After retaking House, Dems to move quickly on 9/11 proposals
- By Alice Lipowicz
- Nov 08, 2006
With the Democrats taking control of the House of Representatives next January for the first time since 9/11, the nation is likely to see changes in antiterrorism policy and increased domestic spending.
With the Democrats winning a majority of the House in Tuesday's elections, Rep. Nancy Pelosi, D-Calif., the presumptive Democratic majority leader, and Rep. Bennie Thompson, D-Miss., who is expected to be named chairman of the House Homeland Security Committee, are likely to begin moving forward on a number of Democratic homeland security goals, including carrying out the recommendations of the 911 Commission.
Pelosi said in a Nov. 7 Web posting
that if the Democrats become the majority she intends to move quickly to carry out the 9/11 Commission's advice. "We will make our nation safer and we will begin by implementing the recommendations of the independent, bipartisan 9/11 Commission," Pelosi wrote on the Huffington Post blog.
The commission issued 41 recommendations in its final report in July 2004, including advice to DHS to improve incident command, cargo screening, intelligence and information-sharing and private sector preparedness. The Public Discourse Project issued in December 2005 a report card on progress toward achieving the commission's recommendations.
"The 9/11 Commission has recommended numerous steps that must be taken to secure the U.S., (and) the Democrats have made fulfillment of all recommendations the center of their security platform," Frost & Sullivan Senior Homeland Security Analyst Matthew Farr said in a news release today.
Other antiterrorism areas of emphasis for Democrats in Congress have included urban and mass transit security; chemical security, port security, first responders, disaster preparedness and privacy.
Thompson, who is the senior Democrat on the House Homeland Security Committee, has been a vocal advocate for the 911 Commission recommendations, as well as for expanding interoperability for first responder communications, strengthening border security and protecting rails and mass transit systems from terrorists. He also has supported Democratic efforts to increase homeland security spending by billions of dollars.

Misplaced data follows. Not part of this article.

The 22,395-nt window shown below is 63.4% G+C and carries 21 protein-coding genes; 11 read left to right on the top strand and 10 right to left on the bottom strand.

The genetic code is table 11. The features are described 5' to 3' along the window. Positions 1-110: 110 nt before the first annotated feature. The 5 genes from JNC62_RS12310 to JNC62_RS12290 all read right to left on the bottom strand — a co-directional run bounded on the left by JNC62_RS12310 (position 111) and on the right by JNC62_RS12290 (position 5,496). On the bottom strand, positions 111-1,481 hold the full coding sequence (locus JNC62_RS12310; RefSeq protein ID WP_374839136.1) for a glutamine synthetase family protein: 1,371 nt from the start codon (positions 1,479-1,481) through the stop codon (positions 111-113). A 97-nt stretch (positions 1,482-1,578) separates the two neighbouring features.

"Unfortunately, there is much left undone in homeland security," Thompson wrote in the Web statement. "The Committee has found numerous vulnerabilities and gaps in the Department's efforts to date to protect our nation. Indeed, Hurricane Katrina made clear that our nation was not prepared to respond to a natural disaster, more less, a terrorist attack. I want to make sure that those vulnerabilities and gaps are addressed and our nation is better for it."
Thompson, in the 109th Congress, sponsored legislation to review the role of the DHS' chief privacy officer; name an assistant secretary for physical infrastructure security; establish a database for small businesses involved in homeland security; establish interoperable communications for fire and police agencies and create a federal grant program for mass transit system security.
On the Senate side, with races in Virginia and Montana still too close to call at press time, it's not clear whether the Senate will become majority Democratic.
Leadership of the Senate Committee on Homeland Security and Governmental Affairs also is uncertain. The senior Democrat, Sen. Joseph Lieberman, D-Conn., won reelection as an independent. Had he remained a Democrat, Lieberman would have been next in line for the chairmanship, but now the outcome is not certain.
Lieberman consistently has pressed for large increases in homeland security spending. Earlier this year, for example, he proposed to increase DHS' budget by $8 billion above the White House's budget request for fiscal 2007 to better prevent and respond to terrorism and natural disasters.
"The Democratic take over of the House and possibly the Senate will likely result in significant new funding for homeland security initiatives," Frost & Sullivan's Farr said.
Alice Lipowicz is a staff writer covering government 2.0, homeland security and other IT policies for Federal Computer Week.